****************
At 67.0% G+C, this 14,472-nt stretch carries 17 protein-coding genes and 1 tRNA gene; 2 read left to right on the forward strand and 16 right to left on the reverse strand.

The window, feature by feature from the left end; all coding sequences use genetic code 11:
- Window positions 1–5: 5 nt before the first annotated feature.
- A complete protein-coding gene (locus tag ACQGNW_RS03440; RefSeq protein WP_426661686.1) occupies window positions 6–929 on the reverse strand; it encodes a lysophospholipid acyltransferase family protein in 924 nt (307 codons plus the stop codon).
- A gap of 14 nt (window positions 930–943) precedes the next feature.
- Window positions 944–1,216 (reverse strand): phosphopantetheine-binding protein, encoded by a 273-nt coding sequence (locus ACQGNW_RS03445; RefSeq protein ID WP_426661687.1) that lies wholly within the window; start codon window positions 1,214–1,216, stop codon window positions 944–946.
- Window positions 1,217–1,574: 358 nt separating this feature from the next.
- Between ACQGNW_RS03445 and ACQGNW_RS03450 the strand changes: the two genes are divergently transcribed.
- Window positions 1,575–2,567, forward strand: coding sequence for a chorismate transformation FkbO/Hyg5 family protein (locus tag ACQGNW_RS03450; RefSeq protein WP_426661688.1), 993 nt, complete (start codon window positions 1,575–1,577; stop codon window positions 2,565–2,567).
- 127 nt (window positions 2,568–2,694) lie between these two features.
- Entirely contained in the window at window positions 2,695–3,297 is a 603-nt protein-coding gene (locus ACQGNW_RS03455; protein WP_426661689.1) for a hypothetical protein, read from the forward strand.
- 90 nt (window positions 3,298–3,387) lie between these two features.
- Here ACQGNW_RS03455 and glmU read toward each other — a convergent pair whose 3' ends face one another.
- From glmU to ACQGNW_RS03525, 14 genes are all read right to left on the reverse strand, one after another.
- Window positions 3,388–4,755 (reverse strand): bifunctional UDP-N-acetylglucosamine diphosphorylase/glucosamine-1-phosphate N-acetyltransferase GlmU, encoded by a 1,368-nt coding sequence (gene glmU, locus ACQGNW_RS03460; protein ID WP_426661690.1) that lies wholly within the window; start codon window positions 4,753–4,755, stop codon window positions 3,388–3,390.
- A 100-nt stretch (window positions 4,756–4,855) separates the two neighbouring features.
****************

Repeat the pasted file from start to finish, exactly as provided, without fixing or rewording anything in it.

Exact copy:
At 67.0% G+C, this 14,472-nt stretch carries 17 protein-coding genes and 1 tRNA gene; 2 read left to right on the forward strand and 16 right to left on the reverse strand.

The window, feature by feature from the left end; all coding sequences use genetic code 11:
- Window positions 1–5: 5 nt before the first annotated feature.
- A complete protein-coding gene (locus tag ACQGNW_RS03440; RefSeq protein WP_426661686.1) occupies window positions 6–929 on the reverse strand; it encodes a lysophospholipid acyltransferase family protein in 924 nt (307 codons plus the stop codon).
- A gap of 14 nt (window positions 930–943) precedes the next feature.
- Window positions 944–1,216 (reverse strand): phosphopantetheine-binding protein, encoded by a 273-nt coding sequence (locus ACQGNW_RS03445; RefSeq protein ID WP_426661687.1) that lies wholly within the window; start codon window positions 1,214–1,216, stop codon window positions 944–946.
- Window positions 1,217–1,574: 358 nt separating this feature from the next.
- Between ACQGNW_RS03445 and ACQGNW_RS03450 the strand changes: the two genes are divergently transcribed.
- Window positions 1,575–2,567, forward strand: coding sequence for a chorismate transformation FkbO/Hyg5 family protein (locus tag ACQGNW_RS03450; RefSeq protein WP_426661688.1), 993 nt, complete (start codon window positions 1,575–1,577; stop codon window positions 2,565–2,567).
- 127 nt (window positions 2,568–2,694) lie between these two features.
- Entirely contained in the window at window positions 2,695–3,297 is a 603-nt protein-coding gene (locus ACQGNW_RS03455; protein WP_426661689.1) for a hypothetical protein, read from the forward strand.
- 90 nt (window positions 3,298–3,387) lie between these two features.
- Here ACQGNW_RS03455 and glmU read toward each other — a convergent pair whose 3' ends face one another.
- From glmU to ACQGNW_RS03525, 14 genes are all read right to left on the reverse strand, one after another.
- Window positions 3,388–4,755 (reverse strand): bifunctional UDP-N-acetylglucosamine diphosphorylase/glucosamine-1-phosphate N-acetyltransferase GlmU, encoded by a 1,368-nt coding sequence (gene glmU, locus ACQGNW_RS03460; protein ID WP_426661690.1) that lies wholly within the window; start codon window positions 4,753–4,755, stop codon window positions 3,388–3,390.
- A 100-nt stretch (window positions 4,756–4,855) separates the two neighbouring features.